LOOKING BACK AT A BOSTON MARRIAGE IN 'THE COUNTRY OF THE POINTED FIRS'
At its most compelling, American local-color realism thus points toward an imaginative sociology that is at once objective and visionary. The images it yields up compose the fragments of a book of the people, an essential history of their lives' common conditioning. Paradoxically, at this level of realization the particular local circumstances begin to appear incidental. The same stories are told, in more or less detail, on all sides. Indeed, it is in the nature of American life, heterogeneous and disorderly and yet oppressively uniform, that any sector of it, honestly examined, is likely to reveal a logic of occurrence (or nonoccurrence) that holds true for the whole national experience. Yet at different times, different particular sectors seem to lie nearer the center.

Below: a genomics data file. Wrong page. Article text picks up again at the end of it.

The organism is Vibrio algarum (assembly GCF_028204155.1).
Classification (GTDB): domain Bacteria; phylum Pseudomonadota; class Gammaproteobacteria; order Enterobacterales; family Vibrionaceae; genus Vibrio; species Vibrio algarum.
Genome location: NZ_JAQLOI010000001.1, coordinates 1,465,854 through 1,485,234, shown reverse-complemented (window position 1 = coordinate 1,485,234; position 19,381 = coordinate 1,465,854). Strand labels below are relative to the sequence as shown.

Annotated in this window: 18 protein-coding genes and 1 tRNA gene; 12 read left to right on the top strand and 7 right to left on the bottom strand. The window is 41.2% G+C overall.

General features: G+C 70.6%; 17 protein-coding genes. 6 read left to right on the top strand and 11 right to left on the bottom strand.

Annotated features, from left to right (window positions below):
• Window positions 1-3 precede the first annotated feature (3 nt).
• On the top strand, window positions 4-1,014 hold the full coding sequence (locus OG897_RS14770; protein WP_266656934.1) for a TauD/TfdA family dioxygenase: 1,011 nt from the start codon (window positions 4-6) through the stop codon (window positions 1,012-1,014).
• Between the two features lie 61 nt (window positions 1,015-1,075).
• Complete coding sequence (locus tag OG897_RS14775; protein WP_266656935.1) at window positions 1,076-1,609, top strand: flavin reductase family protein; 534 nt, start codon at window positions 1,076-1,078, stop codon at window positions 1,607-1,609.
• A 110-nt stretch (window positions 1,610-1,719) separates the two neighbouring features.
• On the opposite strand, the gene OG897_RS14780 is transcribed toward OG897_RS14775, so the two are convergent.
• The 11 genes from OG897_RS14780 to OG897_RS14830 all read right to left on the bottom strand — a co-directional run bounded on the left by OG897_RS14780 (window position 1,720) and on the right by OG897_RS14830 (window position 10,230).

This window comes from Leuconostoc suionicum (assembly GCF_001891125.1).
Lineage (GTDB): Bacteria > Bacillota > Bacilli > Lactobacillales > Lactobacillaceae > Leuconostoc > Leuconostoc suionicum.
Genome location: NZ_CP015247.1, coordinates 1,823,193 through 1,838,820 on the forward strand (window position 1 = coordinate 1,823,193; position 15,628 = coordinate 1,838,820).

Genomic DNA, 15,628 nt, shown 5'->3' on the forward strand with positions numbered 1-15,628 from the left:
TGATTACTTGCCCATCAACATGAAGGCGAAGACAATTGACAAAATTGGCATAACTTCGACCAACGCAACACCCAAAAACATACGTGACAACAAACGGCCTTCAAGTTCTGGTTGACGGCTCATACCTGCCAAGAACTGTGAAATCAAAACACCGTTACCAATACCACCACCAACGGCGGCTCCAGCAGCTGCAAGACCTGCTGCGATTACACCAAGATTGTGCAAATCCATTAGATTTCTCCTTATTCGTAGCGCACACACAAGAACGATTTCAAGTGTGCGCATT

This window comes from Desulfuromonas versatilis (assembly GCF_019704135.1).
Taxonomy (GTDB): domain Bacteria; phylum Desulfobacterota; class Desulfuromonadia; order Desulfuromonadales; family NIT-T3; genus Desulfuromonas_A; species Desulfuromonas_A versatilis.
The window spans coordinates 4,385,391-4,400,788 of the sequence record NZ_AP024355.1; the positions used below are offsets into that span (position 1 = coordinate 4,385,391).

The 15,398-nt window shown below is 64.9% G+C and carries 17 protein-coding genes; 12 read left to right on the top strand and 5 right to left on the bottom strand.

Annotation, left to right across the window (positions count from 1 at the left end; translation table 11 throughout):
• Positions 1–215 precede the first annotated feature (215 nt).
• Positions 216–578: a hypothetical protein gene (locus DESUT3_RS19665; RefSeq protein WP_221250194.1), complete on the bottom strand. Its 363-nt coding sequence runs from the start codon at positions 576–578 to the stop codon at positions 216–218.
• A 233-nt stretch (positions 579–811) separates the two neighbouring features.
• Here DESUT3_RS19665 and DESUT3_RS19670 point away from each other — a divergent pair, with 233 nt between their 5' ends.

-- Warner Berthoff, The Ferment of Realism
Like a web, which consists of strands radiating from a common nucleus, The Country of the Pointed Firs at its largest level begins with, constantly returns to, and ends in the relationship between the narrator and Mrs. Todd.
-- Elizabeth Ammons, Conflicting Stories
As in all of Miss Jewett's writing, the touches are delicate rather than striking, and the tone is subdued and quiet. . . . But the work is very fine and very true. The Country of the Pointed Firs is a story of wholesome, simple, rural life, with the breath of the sea for tonic and the sunshine of summer for warmth.
--Anonymous, The Bookman ( 1897)
To open this study with Sarah Orne Jewett ( 1849- 1909) is both to open with a focus on the region of America most often read as representative of America itself--New England--and to begin with perhaps the